All Over The World - Very Best Of The Electric Light Orchestra

A remastered package that features liner notes by Jeff Lynne. Electric Light Orchestra had 29 UK hits in the 70s, 80s and 90s. An incredible 15 of these were in the UK Top Ten among them "Evil Woman", "Telephone Line", "Don't Bring Me Down", "Hold On Tight", "Mr Blue Sky" and the number 1 smash "Xanadu". ELO are currently experiencing something of a resurgence with new fans after "Mr Blue Sky" was recently very prominently featured in the film, Eternal Sunshine of the Spotless Mind.

In addition "Shine a Little Love" was sampled for Lovefreekz' "Shine" track which was a top 5 hit. The 20 hits on this album ring out as fresh and innovative as when they were originally released. The original concept behind ELO - a bunch of musicians playing rock music but with a pop sensibility, classical instrumentation and orchestration - remains an idea that still finds an audience.

The idea was the brainchild of Roy Wood and Jeff Lynne and grew from the ashes of The Move - Wood, Jeff Lynne and Bev Bevan's former band. At times the band played with a 40-piece orchestra and a 30-piece choir at its height. The band's shows were sonic and visual spectacles which included massive flying saucers and vibrant state-of-the-art light shows reflected in this album's extra-terrestrial artwork and the 3D TV ad.
Artist(s):
ELECTRIC LIGHT ORCHESTRA
Format:
CD

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Description

A remastered package that features liner notes by Jeff Lynne. Electric Light Orchestra had 29 UK hits in the 70s, 80s and 90s. An incredible 15 of these were in the UK Top Ten among them "Evil Woman", "Telephone Line", "Don't Bring Me Down", "Hold On Tight", "Mr Blue Sky" and the number 1 smash "Xanadu". ELO are currently experiencing something of a resurgence with new fans after "Mr Blue Sky" was recently very prominently featured in the film, Eternal Sunshine of the Spotless Mind.

In addition "Shine a Little Love" was sampled for Lovefreekz' "Shine" track which was a top 5 hit. The 20 hits on this album ring out as fresh and innovative as when they were originally released. The original concept behind ELO - a bunch of musicians playing rock music but with a pop sensibility, classical instrumentation and orchestration - remains an idea that still finds an audience.

The idea was the brainchild of Roy Wood and Jeff Lynne and grew from the ashes of The Move - Wood, Jeff Lynne and Bev Bevan's former band. At times the band played with a 40-piece orchestra and a 30-piece choir at its height. The band's shows were sonic and visual spectacles which included massive flying saucers and vibrant state-of-the-art light shows reflected in this album's extra-terrestrial artwork and the 3D TV ad.

Product details

Recording Type:
Studio recording
Label:
Epic
Packaging:
Jewel
Sound Type:
Stereo

Listen to tracks

Disk 1

  • 1. Mr Blue Sky.
  • 2. Evil Women.
  • 3. Don't Bring Me Down.
  • 4. Sweet Talkin' Women.
  • 5. Shine A Little Love.
  • 6. Turn To Stone
  • 7. The Diary Of Horace Wimp
  • 8. Confusion
  • 9. Hold On Tight
  • 10. Livin' Thing
  • 11. Telephone Line
  • 12. All Over The World
  • 13. Wild West Hero
  • 14. Showdown
  • 15. Ma Ma Ma Belle
  • 16. Xanadu
  • 17. Rockaria
  • 18. Strange Magic
  • 19. Alright
  • 20. Rock N Roll Is King

Customer reviews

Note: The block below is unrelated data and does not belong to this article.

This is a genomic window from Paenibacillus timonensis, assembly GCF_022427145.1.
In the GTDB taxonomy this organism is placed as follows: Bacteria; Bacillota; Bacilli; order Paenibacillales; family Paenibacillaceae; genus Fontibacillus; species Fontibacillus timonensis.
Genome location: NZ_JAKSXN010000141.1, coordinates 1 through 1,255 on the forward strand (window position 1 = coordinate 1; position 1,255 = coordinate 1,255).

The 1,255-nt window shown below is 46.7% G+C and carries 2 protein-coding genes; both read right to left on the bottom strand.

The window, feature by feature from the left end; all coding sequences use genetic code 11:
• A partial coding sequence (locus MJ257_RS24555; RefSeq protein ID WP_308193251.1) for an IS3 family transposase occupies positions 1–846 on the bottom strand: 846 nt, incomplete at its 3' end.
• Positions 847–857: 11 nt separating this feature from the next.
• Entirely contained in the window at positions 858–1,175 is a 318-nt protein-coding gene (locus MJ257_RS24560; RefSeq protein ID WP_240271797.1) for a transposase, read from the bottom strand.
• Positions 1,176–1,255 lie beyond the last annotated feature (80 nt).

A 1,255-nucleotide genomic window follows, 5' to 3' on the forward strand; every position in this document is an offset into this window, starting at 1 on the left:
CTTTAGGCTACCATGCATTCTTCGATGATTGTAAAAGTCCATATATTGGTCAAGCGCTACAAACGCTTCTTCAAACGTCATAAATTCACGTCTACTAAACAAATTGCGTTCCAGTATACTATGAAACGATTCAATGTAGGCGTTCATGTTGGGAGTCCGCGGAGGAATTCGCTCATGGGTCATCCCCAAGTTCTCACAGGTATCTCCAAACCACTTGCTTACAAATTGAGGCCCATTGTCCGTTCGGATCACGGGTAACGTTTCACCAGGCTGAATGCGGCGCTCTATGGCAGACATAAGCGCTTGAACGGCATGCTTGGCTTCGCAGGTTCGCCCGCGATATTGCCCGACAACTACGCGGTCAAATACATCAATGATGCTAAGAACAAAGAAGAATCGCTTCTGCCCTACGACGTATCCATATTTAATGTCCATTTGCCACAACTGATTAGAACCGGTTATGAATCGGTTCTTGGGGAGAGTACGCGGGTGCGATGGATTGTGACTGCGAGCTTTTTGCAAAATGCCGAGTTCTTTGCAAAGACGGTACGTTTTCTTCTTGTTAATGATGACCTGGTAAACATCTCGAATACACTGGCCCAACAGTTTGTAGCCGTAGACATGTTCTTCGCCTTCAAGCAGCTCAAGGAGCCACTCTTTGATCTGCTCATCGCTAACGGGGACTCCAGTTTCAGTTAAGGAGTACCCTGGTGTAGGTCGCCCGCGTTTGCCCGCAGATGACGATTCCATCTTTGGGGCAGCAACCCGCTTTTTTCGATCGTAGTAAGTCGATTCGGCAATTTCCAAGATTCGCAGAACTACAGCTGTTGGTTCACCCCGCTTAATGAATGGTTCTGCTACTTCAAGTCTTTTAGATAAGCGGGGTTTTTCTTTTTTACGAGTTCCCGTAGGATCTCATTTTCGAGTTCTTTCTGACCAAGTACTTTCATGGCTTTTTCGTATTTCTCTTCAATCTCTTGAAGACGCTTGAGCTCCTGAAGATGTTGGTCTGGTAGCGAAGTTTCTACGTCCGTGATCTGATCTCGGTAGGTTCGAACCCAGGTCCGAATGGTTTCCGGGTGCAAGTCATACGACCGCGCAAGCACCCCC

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The treasure chest of unheard and underappreciated bands must surely be running dry, what with us coming close to two full decades of CD-Age vault-plundering and with multitudes of internet sites crate digging for the next forgotten masterpiece. So rather than continuing to look for those artists that sold 11 copies of their wildly influential debut record before imploding, perhaps we should be re-appraising bands that have been right under our nose all the time, almost annoyingly so. Electric Light Orchestra is one of those omnipresent bands that could be due for a second glance, a concept that briefly gained some momentum when "Mr. Blue Sky" all of a sudden became mandatory accompaniment for Charlie Kaufman-scripted films. However, a number of elements appear to be aligned against any sort of serious, non-kitschy ELO revival: 1) That absurd (yet appropriate!) name, 2) The incredibly Muppetish appearance of frontman Jeff Lynne, and 3) The group's all too easily parodied and carbon-dated sound, with its liberal use of falsetto and classical strings. But the things that so firmly attach ELO to a particular time in music history (the 1970s) are also the things that make them so uniquely great. ELO existed at a point in music history where I was brought up to imagine the armies of rock and disco locked in a mortal battle like the Cubs and Cardinals, wherein the two flavours were mutually exclusive to apartheid-like extremes thanks to fun things like racism and homophobia and fear of keyboards. New- ave compilations have somewhat dissuaded me of that notion, but the field of what is now classic rock most assuredly remained a genre that surely treated the influx of disco's dance beats and string arrangements as straight heresy, and it was against this backdrop that ELO made its heroic stand. Of course, Lynne's bold mixing of the disco and the rock seems almost accidental in retrospect-- books tell me that disco didn't peak until the mid-seventies, while the self-titled first ELO album hit stores in 1971, so the chronology doesn't quite match up. The original vision for the Electric Light Orchestra was rather coarsely telegraphed by their name: a merger of pop, rock, and classical music that yielded some pretty embarrassing early moments (including the Beethoven/Berry mash-up of "Roll Over Beethoven", not included here) and some pretty great ones (rock + opera aria = "Rockaria!", included). Early on, Lynne and co. made music that was sky-high on excess, drunk on the ambitious precedent set by the Beatles and the fact that, wow, studios have that many tracks to work with now?! So it was pretty much serendipity when, by the middle of the decade, classical-sounding strings were suddenly a hot property thanks the burgeoning disco scene, Walter Murphy's "A Fifth of Beethoven" even echoing ELO's own attempts to update old Ludwig van. To Lynne's credit, he didn't follow his rock peers in mocking the new dance sound, but rather embraced the accidental resemblance, recording the group's best singles ("Evil Woman", "Living Thing", "Telephone Line") in an extravagant and non-condescending fusion of disco and rock. Only the Bee Gees were able to ride the wave of fashion more profitably, though each band's success should hardly be held against them...there's a reason why both are still heard on the radio incessantly. All of the above makes ELO an excellent greatest hits band, as there's not a whole lot to be found in the deep cuts of albums like Out of the Blue and Face the Music. It's appropriate then, that there are numerous ELO greatest hits sets already available, with All Over the World only the latest entry. Truthfully, it's fairly interchangeable with the other comps already on the market, covering the band's less-rewarding backbeat-obsessed early period through the heady disco days described above through to the proggier late-70s work which birthed "Mr. Blue Sky" (and it's lesser-known sibling "The Diary of Horace Wimp"). Only two reasonable complaints can be lodged: the baffling omission of choice slow jam "Can't Get It Out of My Head", and the pointless just-barely-two-discs length. It's a bit difficult to argue the cred-bolstering relevance of ELO in 2005, given that it's practically impossible to find a current band that sounds anything like Mr. Lynne's studio concoction. Pushed to the wall, I'd probably argue for the importance of ELO in paving the way for what we're now referring to as "hyperprog," the condition of idea/instrument abundance employed by bands like The Fiery Furnaces and Head of Femur. Yet none of these bands possess that essential quality of pure excess that sets ELO apart, that coke-infused sheen I associate with the 70s thanks to P.T. Anderson films and VH-1 documentaries. Based off this second-hand knowledge, Electric Light Orchestra are about as perfect a sound representation of that era as you're bound to find...and that makes them a band worth remembering.